Prolonged Consumption of Sweetened Beverages Lastingly Deteriorates Cognitive Functions and Reward Processing in Mice

In the recent paper published in the “Cerebral Cortex” journal, a group of researchers from France, USA and Poland – from Nencki Institute of Experimental Biology of the Polish Academy of Sciences (PAS) and Interdisciplinary Centre from Mathematical and Computational Modelling (ICM) Univ. of Warsaw presented novel insights on the neurobiological effects of long-term sweeteners consumption.


During the study mice were given long-term access to slightly sweet water sweetened with sucrose (table sugar), saccharin or sucralose (artificial sweeteners), a protocol which simulates the usage patterns of those substances by humans.

The animals’ behavior was then studied in a “mouse casino” modelled after the Iowa Gambling Task used in psychology. In the test, a mouse has a choice of four arms — in the riskier ones, it may find more food pellets, but with a greater chance that some of them will be unpleasantly bitter; in the safer arms, there are fewer pellets, but they’re less likely to be inedible.

The study found that sweeteners cause animals to rigidify their decision-making; animals were choosing specific arms very quickly and steadily, poorly integrating the cost-effectiveness of their choices; the results also suggest that there are individual differences in susceptibility to the effects caused by the analysed substances.

The behavioral observations were additionally confirmed by an analysis of brain neurochemistry, which showed changes in structures related to the reward system, yet with no significant changes in the animals’ brain and overall metabolism.

“The reward system is the brain subsystem responsible for motivation — without it, we’d probably be bouncing around a locked room endlessly like zombies, unable to get discouraged or interested in the door handle. Sweet taste is one of the stimuli strongly affecting this system, which is due to the fact that finding something sweet is a signal of being near an unusually large source of energy, which is worth immediate exploitation.

In our experiment, we wanted to see what happens when the reward system is chronically activated by constant access to sweetness. And indeed, we have observed behaviors consistent with impairment of its function, such as rigidity of decisions and abandonment of exploration. Interestingly, sweeteners raised both choice speed and rigidity significantly stronger than dietary sugar.

We also found significant variability between individuals — some mice responded more strongly, and some seemed resistant. This could be explained by the fact that, from an evolutionary point of view, continuous abundance of high-calorie food is exceptional and there is no selection pressure to develop a uniform response towards it.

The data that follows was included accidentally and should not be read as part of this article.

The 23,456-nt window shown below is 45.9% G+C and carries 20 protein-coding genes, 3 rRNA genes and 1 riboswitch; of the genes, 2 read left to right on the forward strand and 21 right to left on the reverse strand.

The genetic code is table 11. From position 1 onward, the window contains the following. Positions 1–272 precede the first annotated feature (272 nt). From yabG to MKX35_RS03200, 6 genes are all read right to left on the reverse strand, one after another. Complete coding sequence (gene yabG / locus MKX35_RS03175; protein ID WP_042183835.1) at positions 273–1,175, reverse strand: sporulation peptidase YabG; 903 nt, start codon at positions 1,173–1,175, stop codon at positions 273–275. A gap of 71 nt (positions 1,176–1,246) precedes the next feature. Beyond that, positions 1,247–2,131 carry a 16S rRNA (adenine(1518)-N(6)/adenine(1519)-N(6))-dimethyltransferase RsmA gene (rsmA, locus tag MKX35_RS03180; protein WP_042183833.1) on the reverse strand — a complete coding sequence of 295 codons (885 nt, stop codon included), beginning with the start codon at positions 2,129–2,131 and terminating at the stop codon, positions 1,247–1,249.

We have also performed molecular analyses, which have shown differences in the mechanism of action of sucrose and sweeteners; while all the substances studied disrupted dopamine turnover in the prefrontal cortex, sucrose seems to cause this condition by overdriving the amygdala, whereas saccharin acts through the anterior insula.

Naturally, more research is needed, but our results show that there are no sweets without consequences, even if they are not immediately apparent“ – concludes Dr Miron Kursa from ICM University of Warsaw.

The article Prolonged Consumption of Sweetened Beverages Lastingly Deteriorates Cognitive Functions and Reward Processing in Mice was published in Cerebral Cortex by Oxford University Press in early September 2021. The publication is available at


An international team of researchers from the following centers participated in the study:

  • Université Paris-Saclay, CNRS, Institut des Neurosciences Paris-Saclay, France (Héloïse Hamelin, Ghislaine Poizat, Mohammed Taouis, Sylvie Granon);
  • Research Center on Animal Cognition (CRCA), Center for Integrative Biology, Toulouse, France (Cédrick Florian, Claire Rampon);
  • Interdisciplinary Centre for Mathematical and Computational Modelling, University of Warsaw (Miron Bartosz Kursa)
  • Stanford University, Heller Laboratory, USA (Elsa Pittaras);
  • Service of Biochemistry and Molecular Biology, Hospital Lariboisière, Paris, France (Jacques Callebert);
  • Laboratory of Spatial Memory, Nencki Institute of Experimental Biology, Polish Academy of Sciences (Adam Hamed).